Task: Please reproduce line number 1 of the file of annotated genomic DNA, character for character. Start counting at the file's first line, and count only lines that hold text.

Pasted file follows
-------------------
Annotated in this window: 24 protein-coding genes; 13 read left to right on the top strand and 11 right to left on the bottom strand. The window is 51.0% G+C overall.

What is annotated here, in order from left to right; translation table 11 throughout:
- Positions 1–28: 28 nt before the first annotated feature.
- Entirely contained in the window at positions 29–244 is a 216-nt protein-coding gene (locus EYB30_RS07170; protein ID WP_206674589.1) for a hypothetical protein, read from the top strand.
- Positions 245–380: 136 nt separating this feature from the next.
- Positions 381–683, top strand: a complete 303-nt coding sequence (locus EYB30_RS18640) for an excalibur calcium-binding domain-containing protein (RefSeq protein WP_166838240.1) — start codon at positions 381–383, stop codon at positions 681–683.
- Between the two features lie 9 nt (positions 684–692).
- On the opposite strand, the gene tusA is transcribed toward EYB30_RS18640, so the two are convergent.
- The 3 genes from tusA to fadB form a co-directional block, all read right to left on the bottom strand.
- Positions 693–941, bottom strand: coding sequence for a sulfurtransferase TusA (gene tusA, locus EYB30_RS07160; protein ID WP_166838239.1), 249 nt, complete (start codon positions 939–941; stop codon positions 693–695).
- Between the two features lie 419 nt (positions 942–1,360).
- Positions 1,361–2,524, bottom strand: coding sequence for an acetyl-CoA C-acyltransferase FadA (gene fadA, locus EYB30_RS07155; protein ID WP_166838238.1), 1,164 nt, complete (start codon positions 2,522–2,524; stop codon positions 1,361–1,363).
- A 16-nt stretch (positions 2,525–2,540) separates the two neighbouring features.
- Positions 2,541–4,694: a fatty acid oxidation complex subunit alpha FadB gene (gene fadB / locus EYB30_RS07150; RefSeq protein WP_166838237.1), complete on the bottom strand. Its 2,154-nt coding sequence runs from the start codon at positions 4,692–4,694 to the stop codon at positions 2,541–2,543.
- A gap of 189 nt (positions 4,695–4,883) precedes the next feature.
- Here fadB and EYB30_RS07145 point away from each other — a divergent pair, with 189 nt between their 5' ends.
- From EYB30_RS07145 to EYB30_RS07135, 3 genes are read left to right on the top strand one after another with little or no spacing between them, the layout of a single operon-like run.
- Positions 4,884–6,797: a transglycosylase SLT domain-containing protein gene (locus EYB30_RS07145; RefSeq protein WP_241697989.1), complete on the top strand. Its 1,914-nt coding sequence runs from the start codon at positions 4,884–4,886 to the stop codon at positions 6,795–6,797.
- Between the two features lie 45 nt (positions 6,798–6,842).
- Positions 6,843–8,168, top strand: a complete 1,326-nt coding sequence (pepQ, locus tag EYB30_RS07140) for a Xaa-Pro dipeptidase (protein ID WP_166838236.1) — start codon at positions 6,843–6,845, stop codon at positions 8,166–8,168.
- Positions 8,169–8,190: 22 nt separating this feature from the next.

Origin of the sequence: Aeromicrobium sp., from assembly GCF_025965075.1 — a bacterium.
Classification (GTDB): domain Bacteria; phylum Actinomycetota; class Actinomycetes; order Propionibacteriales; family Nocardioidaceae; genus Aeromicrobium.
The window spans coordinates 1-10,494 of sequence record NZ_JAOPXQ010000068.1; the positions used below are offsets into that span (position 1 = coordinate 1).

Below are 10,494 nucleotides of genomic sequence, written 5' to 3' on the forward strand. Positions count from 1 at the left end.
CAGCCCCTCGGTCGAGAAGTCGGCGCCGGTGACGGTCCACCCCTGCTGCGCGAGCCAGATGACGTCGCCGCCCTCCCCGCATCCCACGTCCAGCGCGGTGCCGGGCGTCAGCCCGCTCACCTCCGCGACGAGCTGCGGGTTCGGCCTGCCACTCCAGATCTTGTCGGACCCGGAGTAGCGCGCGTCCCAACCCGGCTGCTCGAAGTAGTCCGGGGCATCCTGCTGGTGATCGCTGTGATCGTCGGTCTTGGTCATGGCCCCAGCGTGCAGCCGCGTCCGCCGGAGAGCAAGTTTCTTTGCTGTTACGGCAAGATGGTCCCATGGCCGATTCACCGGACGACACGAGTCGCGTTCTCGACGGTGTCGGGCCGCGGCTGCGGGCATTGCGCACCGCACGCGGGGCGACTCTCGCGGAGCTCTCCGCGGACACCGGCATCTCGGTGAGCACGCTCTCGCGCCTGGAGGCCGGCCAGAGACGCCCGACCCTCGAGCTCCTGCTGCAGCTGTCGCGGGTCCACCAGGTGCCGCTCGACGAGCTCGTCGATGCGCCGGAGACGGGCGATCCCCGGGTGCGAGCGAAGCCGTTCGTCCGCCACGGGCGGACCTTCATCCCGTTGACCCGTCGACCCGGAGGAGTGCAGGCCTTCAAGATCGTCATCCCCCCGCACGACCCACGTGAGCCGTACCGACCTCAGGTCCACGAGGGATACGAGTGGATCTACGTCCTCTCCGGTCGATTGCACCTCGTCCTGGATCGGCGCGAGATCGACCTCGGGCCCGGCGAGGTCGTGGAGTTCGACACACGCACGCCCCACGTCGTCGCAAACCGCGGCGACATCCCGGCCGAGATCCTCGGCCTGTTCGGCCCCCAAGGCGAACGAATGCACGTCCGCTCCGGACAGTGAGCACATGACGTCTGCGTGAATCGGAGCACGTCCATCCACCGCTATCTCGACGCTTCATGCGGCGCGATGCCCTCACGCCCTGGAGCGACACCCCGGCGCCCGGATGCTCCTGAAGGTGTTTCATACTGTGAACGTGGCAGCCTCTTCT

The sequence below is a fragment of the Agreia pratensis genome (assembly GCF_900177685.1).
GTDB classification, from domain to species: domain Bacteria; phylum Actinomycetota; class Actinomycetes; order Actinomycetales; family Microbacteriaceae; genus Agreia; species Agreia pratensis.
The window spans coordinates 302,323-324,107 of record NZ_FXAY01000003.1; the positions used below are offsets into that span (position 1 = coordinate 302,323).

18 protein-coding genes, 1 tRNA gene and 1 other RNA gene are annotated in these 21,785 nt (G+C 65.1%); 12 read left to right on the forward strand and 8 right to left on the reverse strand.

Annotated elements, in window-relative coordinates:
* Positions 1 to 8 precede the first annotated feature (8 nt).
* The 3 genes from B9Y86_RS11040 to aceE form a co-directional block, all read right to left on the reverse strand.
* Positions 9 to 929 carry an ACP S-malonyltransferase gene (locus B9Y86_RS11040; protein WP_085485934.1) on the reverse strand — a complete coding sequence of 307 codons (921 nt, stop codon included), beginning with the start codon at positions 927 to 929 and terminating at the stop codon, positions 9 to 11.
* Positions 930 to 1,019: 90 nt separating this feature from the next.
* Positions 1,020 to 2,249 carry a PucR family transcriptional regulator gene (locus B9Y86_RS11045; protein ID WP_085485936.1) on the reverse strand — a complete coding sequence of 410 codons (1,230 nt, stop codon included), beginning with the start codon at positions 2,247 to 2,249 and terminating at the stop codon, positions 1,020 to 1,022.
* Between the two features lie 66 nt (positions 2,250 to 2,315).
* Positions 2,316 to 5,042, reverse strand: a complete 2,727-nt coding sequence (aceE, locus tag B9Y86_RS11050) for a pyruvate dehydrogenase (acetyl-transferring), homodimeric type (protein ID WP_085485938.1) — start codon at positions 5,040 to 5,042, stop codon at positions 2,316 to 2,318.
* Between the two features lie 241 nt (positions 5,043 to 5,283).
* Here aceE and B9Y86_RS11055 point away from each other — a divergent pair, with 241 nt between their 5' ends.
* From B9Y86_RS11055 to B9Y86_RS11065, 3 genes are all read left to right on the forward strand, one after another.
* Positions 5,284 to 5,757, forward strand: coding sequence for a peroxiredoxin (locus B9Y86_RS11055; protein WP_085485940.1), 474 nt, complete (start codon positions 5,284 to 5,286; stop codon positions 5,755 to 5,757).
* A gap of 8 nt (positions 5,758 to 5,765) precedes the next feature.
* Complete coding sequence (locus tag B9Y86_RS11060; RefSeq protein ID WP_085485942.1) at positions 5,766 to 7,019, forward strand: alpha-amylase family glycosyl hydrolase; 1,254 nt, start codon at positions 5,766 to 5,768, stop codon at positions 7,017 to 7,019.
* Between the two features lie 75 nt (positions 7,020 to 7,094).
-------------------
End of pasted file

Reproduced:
Annotated in this window: 24 protein-coding genes; 13 read left to right on the top strand and 11 right to left on the bottom strand. The window is 51.0% G+C overall.